The Picture on the Wall

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My life flashed before my eyes, my mind raced through all of the names of the people I cared about. My mother, my pa, my dear little sister, Ali, and my best friend, Meg. I could of helped them all. But that stupid rug that I always trip on. The one right by the library. But not any library, the enemies library.

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Photo by Janko Ferlic on Pexels.com

The officer put his big boot foot on my back. His stern look told me that he wouldn’t let me off the hook. He yanked me up and my arm twisted. Pain exploded through me, fire twisting through my veins. It felt like a tidal wave.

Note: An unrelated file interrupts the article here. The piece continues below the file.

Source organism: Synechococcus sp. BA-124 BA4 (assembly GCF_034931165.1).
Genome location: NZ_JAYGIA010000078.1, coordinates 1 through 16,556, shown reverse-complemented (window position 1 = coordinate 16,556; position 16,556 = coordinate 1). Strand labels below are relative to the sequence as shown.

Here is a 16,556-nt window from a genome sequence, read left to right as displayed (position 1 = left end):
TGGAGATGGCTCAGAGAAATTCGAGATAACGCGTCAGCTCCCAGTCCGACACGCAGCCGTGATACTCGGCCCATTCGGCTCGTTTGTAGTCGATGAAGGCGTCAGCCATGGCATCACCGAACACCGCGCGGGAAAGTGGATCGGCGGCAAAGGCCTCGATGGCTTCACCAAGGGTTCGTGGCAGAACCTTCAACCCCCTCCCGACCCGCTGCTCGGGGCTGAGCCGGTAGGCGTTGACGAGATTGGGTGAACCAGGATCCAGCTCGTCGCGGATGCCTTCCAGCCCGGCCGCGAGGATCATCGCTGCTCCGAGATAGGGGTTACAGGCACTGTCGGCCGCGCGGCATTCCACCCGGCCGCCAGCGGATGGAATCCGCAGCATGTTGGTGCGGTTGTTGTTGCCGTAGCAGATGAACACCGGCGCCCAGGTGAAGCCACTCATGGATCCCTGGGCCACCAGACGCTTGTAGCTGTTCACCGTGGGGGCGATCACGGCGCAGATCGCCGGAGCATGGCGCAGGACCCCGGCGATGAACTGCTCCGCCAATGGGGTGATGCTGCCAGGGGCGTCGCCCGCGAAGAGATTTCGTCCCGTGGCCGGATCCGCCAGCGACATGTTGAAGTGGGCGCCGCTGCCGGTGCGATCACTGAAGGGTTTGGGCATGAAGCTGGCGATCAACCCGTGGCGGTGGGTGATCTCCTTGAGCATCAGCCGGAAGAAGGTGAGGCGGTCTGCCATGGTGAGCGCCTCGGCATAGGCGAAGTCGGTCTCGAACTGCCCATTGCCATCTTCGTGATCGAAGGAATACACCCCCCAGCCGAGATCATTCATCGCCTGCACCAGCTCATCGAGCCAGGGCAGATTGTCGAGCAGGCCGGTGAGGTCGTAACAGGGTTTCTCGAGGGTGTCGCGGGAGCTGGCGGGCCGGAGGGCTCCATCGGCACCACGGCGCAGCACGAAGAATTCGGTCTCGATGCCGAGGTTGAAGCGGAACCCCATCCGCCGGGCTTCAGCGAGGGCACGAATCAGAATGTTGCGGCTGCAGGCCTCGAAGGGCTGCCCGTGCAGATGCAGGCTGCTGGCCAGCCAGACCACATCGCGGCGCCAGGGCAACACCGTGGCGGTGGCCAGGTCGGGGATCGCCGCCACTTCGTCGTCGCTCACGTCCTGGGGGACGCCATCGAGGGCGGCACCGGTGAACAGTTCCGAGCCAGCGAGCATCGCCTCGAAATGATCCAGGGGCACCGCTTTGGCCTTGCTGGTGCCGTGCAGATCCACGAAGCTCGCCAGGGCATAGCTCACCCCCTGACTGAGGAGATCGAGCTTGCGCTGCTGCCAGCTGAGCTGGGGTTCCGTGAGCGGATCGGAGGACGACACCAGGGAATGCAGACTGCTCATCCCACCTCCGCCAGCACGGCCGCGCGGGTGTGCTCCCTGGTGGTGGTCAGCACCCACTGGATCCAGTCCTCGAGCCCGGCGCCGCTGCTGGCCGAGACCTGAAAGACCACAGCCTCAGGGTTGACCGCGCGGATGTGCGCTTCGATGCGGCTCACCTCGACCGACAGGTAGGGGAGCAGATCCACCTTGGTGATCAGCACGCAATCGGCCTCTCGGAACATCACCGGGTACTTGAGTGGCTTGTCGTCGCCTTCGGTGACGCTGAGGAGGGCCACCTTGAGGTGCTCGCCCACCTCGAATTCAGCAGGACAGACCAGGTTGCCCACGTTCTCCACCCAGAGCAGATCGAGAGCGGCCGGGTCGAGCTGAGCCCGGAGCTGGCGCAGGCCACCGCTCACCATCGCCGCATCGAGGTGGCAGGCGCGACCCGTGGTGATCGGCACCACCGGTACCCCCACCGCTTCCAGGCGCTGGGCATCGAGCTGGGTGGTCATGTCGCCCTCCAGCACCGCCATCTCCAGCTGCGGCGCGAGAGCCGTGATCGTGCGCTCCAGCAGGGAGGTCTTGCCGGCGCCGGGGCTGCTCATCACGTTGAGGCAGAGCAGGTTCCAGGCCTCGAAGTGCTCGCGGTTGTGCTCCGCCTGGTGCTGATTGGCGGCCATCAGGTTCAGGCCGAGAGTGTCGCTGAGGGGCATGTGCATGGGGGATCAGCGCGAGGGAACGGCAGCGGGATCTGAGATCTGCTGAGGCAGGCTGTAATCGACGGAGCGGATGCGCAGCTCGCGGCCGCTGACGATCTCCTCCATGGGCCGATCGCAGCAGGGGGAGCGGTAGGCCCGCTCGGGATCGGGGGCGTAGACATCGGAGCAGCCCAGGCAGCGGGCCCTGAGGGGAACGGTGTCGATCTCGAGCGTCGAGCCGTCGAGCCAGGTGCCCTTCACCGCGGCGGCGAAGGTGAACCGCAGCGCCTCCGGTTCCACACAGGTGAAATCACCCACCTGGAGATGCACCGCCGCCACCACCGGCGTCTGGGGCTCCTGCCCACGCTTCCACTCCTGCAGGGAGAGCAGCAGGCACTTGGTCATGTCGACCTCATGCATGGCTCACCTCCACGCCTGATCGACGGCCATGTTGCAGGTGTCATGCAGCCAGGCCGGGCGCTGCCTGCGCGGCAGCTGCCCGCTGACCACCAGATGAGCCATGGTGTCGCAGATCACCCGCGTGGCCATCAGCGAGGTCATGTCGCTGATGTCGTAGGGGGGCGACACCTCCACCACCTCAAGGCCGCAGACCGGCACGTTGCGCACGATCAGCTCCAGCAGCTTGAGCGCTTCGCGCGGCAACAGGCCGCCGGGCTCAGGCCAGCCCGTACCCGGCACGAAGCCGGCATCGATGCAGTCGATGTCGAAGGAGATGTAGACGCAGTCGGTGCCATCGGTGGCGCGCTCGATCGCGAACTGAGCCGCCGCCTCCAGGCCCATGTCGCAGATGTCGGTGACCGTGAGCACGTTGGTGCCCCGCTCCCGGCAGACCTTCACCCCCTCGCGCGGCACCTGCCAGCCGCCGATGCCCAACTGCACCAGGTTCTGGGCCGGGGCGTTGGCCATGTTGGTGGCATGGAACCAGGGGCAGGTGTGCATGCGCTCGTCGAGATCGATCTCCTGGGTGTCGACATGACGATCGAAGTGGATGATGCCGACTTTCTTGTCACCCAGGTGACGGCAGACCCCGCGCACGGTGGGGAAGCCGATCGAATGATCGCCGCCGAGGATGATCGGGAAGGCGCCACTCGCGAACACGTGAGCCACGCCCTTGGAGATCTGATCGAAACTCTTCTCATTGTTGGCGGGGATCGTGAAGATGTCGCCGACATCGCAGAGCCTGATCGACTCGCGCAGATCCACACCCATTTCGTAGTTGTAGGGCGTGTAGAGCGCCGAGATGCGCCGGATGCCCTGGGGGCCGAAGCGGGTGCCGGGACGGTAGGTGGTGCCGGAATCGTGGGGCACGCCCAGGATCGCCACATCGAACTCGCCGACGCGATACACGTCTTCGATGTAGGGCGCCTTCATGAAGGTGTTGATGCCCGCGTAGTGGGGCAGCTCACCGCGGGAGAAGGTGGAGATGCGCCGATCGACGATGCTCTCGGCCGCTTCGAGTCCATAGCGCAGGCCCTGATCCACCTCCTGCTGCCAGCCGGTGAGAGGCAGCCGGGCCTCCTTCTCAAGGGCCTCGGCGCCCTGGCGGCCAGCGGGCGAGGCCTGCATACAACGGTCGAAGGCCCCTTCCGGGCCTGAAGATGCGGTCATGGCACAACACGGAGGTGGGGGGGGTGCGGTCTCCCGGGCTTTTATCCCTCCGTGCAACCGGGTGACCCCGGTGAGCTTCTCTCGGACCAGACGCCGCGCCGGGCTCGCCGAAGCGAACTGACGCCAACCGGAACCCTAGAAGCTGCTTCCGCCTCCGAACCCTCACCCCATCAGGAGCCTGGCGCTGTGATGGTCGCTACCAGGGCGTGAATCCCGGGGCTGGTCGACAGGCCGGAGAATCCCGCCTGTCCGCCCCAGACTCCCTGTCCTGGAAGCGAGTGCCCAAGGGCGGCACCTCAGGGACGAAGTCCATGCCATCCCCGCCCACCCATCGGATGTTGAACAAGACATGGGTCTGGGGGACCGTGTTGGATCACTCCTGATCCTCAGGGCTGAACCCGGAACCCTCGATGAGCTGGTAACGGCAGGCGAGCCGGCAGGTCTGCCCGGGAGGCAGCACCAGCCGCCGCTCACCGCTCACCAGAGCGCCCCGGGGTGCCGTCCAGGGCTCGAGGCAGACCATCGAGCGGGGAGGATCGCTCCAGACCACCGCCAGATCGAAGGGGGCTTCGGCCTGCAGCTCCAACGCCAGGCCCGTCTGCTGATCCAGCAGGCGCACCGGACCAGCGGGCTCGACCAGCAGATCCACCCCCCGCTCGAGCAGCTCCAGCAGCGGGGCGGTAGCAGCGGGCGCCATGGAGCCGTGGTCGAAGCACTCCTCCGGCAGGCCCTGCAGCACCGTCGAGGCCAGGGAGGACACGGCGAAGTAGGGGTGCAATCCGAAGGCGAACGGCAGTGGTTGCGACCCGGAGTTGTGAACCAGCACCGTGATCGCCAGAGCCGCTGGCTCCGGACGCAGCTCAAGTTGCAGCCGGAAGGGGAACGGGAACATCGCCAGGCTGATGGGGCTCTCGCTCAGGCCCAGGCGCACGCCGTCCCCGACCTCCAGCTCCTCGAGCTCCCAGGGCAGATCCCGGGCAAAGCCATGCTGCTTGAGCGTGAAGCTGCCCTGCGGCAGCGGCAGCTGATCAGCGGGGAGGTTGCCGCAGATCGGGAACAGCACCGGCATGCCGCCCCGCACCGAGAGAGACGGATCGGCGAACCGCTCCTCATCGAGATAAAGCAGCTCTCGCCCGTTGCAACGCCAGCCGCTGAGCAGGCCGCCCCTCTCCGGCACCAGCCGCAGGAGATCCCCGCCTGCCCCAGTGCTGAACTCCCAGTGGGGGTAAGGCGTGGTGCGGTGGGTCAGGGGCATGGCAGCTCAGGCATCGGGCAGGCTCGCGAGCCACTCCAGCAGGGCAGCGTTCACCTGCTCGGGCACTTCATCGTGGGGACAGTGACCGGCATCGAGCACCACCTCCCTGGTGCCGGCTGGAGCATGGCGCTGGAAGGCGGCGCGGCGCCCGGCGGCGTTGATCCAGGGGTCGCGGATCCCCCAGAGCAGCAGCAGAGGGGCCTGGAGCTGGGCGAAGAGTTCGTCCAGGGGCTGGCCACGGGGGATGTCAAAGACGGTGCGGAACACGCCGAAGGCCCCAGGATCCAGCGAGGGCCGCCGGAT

We went down the hall and descended a spiral staircase. The dungeon. It smelled like a hairball and manure was dropped in there.

The further down you went, the bigger the crimes were. But we didn’t go down that far; all I did was trespass. But if they knew everything I’ve done, I would be at the very end of this hall.

The stall was damp and dark. The wall was dull gray well except for a picture on the wall. When I first saw it I thought nothing of it. But when I study it, it looks so familiar. It was a human girl drawn in black.

After I came to my stall from a lunch of stale bread and water the painting had changed: it was red. Not just red; blood red. Then my mind clicked. The girl on the wall was my sister. An earsplitting scream fills my head. Then everything turns black. Cold black.

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